François Bourgon, of Xavier cheesemongers in Toulouse, who received the title Meilleur Ouvrier de France in 2011, which indicates that he ranks among the best cheesemakers in the whole of France, offers an answer to this puzzling question: “Personally, I would prefer to talk about expression levels… Taste is so personal or subjective or cultural or conditioned by our eating habits from a very early age, that the great cheesemakers have constructed this classification, by drawing on their own experience.”
This is a slightly acidic, even creamy and milky flavour. It is particularly found in extra fresh cheeses with either smooth or granular textures: soft white cheese, fromage blanc, cottage cheese, etc.
This flavour is typical of the majority of uncooked pressed cheeses made from pasteurised milk. But it also includes very newly refined cheeses (except veined and washed cheeses). “Neutral” cheeses generally suit those who do not appreciate cheese that is too strong.
This is particularly found in cream-enriched cheeses, as creaminess removes all aggressive tastes: it is present in Brillat Savarin, creamy Mont St Michel, etc. It’s also found in soft-ripened or uncooked pressed cheeses when they are in their newly-refined phase. These include very low-refined soft-rind cheeses, young St Nectaire for example.
This is in general found in all cheeses whose refining phases have been interrupted before full maturity: they include the soft variety (Camembert, Munster, Maroilles, Brie, Coulommiers, Chaource, St Maure, etc.) as well as hard cheeses at least 3 months’ old (Reblochon, Cantal, etc.). But equally included are the majority of those with slightly marked rinds of monastic manufacture, such as Cîteaux de l’Abbaye, or of special manufacture, for example, Vacherin Mont d’Or, Raclette, etc.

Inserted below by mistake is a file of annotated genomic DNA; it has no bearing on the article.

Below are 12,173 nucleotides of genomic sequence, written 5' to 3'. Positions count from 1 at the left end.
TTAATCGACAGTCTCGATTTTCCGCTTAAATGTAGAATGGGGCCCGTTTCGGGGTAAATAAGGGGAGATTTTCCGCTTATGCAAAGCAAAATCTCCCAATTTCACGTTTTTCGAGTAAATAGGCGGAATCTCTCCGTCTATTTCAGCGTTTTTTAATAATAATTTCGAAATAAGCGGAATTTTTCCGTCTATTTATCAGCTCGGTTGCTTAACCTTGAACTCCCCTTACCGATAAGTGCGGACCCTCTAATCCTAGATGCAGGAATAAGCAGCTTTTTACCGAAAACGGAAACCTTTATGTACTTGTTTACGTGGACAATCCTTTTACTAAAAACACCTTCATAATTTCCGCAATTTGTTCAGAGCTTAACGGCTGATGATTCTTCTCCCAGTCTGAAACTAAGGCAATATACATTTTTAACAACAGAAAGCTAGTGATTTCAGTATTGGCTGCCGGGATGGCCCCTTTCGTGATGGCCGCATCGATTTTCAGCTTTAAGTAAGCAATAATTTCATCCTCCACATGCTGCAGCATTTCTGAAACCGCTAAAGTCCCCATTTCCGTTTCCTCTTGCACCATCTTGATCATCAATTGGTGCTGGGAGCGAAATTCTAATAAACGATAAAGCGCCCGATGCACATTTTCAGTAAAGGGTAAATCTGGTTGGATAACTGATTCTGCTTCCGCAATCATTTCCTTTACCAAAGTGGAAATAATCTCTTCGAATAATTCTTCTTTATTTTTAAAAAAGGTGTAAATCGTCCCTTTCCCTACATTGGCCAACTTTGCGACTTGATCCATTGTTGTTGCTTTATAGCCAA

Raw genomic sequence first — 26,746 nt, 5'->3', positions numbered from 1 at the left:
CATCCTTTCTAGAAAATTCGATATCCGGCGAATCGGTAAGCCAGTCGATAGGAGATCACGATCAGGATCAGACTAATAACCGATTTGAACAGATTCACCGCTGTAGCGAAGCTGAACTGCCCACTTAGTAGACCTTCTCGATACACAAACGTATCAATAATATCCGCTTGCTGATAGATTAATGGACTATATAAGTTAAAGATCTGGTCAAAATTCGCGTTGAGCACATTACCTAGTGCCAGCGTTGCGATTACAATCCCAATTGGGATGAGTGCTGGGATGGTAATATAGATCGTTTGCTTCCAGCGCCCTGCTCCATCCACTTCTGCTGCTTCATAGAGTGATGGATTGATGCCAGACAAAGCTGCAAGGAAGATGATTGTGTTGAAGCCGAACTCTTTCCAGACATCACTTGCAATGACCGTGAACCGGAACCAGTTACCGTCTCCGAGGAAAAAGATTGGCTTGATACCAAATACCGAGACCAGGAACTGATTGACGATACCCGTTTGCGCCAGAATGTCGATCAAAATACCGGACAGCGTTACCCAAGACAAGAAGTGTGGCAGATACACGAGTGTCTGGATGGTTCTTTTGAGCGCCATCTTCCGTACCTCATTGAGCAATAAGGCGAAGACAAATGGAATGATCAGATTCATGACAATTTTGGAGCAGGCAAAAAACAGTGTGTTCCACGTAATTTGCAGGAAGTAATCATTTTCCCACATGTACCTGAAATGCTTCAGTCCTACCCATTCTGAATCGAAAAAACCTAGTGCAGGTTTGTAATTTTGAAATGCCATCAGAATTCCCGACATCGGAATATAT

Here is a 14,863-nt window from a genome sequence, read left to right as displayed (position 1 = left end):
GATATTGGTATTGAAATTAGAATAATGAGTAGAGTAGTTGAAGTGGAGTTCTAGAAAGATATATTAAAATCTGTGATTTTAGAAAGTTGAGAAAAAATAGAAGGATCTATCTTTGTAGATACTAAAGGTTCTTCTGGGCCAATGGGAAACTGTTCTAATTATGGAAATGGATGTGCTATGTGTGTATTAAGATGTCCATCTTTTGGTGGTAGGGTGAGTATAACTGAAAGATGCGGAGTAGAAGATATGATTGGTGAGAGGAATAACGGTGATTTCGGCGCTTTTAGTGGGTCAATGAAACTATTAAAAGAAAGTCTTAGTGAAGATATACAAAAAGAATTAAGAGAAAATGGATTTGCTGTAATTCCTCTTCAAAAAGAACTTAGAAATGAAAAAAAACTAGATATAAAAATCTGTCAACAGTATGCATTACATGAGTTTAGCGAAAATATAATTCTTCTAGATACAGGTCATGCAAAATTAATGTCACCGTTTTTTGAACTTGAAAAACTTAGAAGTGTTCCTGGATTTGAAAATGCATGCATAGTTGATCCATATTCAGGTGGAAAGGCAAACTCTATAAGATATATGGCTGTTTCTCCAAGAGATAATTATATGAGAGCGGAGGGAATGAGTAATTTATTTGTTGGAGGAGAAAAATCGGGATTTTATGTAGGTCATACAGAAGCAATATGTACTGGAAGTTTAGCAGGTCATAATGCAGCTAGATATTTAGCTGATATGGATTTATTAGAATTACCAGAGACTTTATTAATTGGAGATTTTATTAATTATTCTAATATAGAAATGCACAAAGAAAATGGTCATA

This flavour is often talked of as “cheeses of character”. It often refers to “well-produced cheeses”, not too thick, whose refining process is “just ripe”: included are Camembert AOC, raw-milk Brie, Bourguignon au Chablis, Curé Nantais, etc. The term is also used for well-refined and fruity firm cheeses, such as Beaufort. Certain rustic Tommes also have this flavour, including Auvergnates over 3 months old. Not forgetting early-season veined cheeses: Bleu des Causses.
This notion covers long-fermented thick soft cheeses, e.g. Livarot, Maroilles, Munster, etc. the smell of which is generally more powerful than their taste, well-refined veined cheeses e.g. Fourme d’Ambert, or Fourme de Montbrison, Bleu des Causses, hard thick cheeses nearing the end of the refining phase (6 months for a Fourme de Cantal, 10 – 22 months for a Beaufort or Comté).
Very strong flavour
This ranges from hot, even over-ripe, flavours and is a notion applied in general to macerated cheeses (Tomme matured in brandy, for example), to very slow-fermentation cheeses (Boulette d’Avesnes), and including some well-refined blues (Corsican blue, Roquefort); it also applies to special preparations (St Marcellin to Aromes au Gene de Marc, etc.).